I arrived in Miami to work as a Florida Senate aide many months after Hurricane Andrew blasted much of South Florida into matchsticks. The most destructive hurricane in American history until Katrina, the Category 5 storm caused a million people to evacuate, destroyed nearly three-quarters of a million buildings, and killed 61 people. Even though it had been several months, some people remained without power and services, and wondered “when will things get back to normal?” Corrupt roofing contractors took homeowner’s cash whose houses still lacked roofs, and fled town, leaving them with uninhabitable homes and no funds to fix what still needed fixing. Daily, people called the office where I worked expressing their frustration and asking for help.
Mind you, the entire country wasn’t closed for business. Schoolchildren and professionals weren’t sent home to work, and communities hadn’t been issued “shelter in place” orders. People weren’t walking around with homemade masks crafted from bandanas or socks, fearful that a friendly hug or handshake could transmit a life-threatening illness. The emotions, however, were the same: fear, helplessness, uncertainty.
As a staff, we stayed up late meeting in the office or on the phones, legal pads in hand, making lists of what needed to be done the next day, and the next day, and the next day, to lay the groundwork of solving problems. We were taking a stab at many things—helping businesses access loans, helping homeowners gain recompense from contractor fraud, communicating with grocers to monitor openings, and finding ways to keep constituents informed along the way. On another front, we were preparing for the Legislative Session and bringing together decision makers to secure funding for our community’s unmet needs.
At the core of the recovery effort was the act of taking pen in hand—listening to the challenges and committing it all to the page. A list written at midnight became the morning’s blueprint for action. During Session, we slept little. Sunrise and sunset became indistinguishable because our hours were logged indoors calling, writing, meeting, negotiating, informing, and ultimately, solving. We did what it took to advance the goals of our community. Our lists constantly evolved.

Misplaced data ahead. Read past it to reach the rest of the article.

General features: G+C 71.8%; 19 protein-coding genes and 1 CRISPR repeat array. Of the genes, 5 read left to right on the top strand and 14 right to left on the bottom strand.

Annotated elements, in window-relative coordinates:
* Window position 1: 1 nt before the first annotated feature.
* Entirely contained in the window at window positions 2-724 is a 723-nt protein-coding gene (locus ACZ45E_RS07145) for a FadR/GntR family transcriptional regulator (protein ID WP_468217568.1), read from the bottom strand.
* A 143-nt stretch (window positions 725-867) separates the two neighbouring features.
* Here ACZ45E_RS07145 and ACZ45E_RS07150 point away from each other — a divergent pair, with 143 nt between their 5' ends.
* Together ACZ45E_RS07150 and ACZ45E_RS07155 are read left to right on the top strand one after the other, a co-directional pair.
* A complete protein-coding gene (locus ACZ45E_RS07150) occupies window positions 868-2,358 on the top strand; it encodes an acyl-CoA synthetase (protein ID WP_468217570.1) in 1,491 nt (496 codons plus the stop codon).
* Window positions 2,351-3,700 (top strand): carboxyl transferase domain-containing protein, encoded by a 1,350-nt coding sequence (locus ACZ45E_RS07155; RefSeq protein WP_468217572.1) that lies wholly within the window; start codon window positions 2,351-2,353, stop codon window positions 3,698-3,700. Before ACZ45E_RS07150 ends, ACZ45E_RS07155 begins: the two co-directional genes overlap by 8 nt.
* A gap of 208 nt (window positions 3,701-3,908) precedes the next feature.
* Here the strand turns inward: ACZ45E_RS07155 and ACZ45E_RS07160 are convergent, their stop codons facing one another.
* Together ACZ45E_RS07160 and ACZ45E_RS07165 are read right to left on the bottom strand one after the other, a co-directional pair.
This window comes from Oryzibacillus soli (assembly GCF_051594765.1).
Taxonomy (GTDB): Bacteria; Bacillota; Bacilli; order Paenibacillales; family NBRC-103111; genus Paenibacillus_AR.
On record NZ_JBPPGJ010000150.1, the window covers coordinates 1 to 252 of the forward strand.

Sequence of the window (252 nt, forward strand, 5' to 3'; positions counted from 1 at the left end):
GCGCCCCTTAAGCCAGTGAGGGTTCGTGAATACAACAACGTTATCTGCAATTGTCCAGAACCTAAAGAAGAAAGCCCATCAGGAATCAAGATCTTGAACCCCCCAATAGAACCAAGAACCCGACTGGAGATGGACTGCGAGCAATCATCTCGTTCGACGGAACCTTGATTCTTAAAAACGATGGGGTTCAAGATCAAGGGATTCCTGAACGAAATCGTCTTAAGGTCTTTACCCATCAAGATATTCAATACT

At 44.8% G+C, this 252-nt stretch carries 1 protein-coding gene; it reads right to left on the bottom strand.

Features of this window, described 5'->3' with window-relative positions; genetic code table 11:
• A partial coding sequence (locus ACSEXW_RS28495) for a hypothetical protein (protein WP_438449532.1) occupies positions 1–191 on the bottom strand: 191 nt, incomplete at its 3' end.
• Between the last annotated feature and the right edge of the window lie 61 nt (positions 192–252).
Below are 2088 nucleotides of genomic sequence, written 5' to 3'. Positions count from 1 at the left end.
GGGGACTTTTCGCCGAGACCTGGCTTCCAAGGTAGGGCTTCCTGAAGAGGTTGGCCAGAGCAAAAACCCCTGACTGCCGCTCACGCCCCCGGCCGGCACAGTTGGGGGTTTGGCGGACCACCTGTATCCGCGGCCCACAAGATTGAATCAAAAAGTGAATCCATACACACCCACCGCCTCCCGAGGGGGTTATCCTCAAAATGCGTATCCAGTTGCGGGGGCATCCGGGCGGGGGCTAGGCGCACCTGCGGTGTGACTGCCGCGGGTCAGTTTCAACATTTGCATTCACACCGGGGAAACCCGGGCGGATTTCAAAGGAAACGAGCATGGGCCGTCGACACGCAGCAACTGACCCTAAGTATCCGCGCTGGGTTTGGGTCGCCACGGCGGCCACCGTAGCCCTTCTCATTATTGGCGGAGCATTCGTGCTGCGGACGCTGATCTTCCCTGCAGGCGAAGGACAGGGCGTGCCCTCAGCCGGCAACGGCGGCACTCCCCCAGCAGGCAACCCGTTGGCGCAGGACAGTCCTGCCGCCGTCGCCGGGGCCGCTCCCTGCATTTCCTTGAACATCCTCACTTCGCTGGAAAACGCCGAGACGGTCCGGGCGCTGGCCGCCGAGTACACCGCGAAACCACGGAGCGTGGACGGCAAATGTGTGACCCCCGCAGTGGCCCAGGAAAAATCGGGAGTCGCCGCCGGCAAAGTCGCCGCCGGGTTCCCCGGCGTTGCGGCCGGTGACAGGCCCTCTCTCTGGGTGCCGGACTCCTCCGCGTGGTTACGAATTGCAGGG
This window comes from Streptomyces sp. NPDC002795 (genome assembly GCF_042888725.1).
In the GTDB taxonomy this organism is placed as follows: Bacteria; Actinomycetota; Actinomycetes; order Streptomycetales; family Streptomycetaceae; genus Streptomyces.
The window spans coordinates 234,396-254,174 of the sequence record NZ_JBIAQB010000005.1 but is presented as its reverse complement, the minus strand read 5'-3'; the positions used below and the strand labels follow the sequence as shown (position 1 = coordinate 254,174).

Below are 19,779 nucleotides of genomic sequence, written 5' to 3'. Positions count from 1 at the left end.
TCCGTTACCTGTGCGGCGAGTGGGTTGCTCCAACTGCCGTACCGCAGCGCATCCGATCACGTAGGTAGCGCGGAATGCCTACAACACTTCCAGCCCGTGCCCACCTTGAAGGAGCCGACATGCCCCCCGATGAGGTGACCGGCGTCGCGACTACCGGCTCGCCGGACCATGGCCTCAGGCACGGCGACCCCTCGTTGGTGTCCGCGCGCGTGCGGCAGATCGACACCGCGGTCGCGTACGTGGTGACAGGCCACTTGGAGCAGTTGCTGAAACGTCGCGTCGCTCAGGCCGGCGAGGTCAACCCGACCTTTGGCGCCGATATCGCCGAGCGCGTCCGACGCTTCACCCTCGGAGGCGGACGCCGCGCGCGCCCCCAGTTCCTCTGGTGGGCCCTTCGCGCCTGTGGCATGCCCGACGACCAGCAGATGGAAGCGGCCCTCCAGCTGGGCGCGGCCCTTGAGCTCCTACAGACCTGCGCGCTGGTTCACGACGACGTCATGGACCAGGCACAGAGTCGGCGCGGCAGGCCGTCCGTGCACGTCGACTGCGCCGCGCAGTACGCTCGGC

As we put the lists into action, new people came into the fold with new solutions. The more we focused on moving forward, the more momentum we gained. With daily, disciplined work, we made progress, solved problems, and forged new partnerships. Success began to overshadow the earlier, difficult chapter. Sunrises and sunsets eventually became something to experience again as urgent needs subsided.
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Florida’s phased reopening from its Covid-19 shutdown coincides with yet another span of uncertainty that kicks off June 1st: the 2020 Atlantic hurricane season. As I use this time of “safe-at-home” to work on my own projects and “arrange whatever pieces” as Virginia Woolf says, of an evolving life (newly single, recently out of grad school, raising two teens) in the midst of a global crises, I’m thinking of how others are cataloging problems and charting successful pathways. I think about the public servants making lists of problems, doctors and nurses making notations about every patient, hospitals writing requests for supplies and equipment, and journalists conveying all that is happening. I think about the first responders officially documenting their encounters. I think about students learning from home, pecking away on keyboards, working on essays and math problems, and sending it to their teachers in a virtual format that weeks earlier was exchanged at school. Parents, now assume the role of teacher often while struggling with their own financial worries. And while the brave staff in America’s grocery stores might not have to do a lot of writing, I can think of many to whom I will be writing thank you notes.
I especially think of artists picking up a brush, a guitar pick, a ball of clay, a camera, or, like me, a pen, and doing what we’re called to do—face the blank page, the blank space, and commit. Writers pick up a pen and relentlessly crystallize our thoughts, ideas, and emotions about everything happening around us. This act leads to the next thing, that leads to the next thing, that ultimately becomes something bold and exciting that wasn’t on the page when we first started. When finished, what lies before us is something that is the result of one of the most magical equations I know: idea plus commitment. What results from this equation is new. Maybe the result answered a question or solved a problem. Maybe it’s a creative work that inspires others. And once it’s all done, sunrises and sunsets take on new meanings.
Frances Susanna Nevill is a writer and professor living in Orlando. She has an MFA in fiction and is working on her first short story collection. Follow her on Instagram @floridayall and Twitter @francesnevill.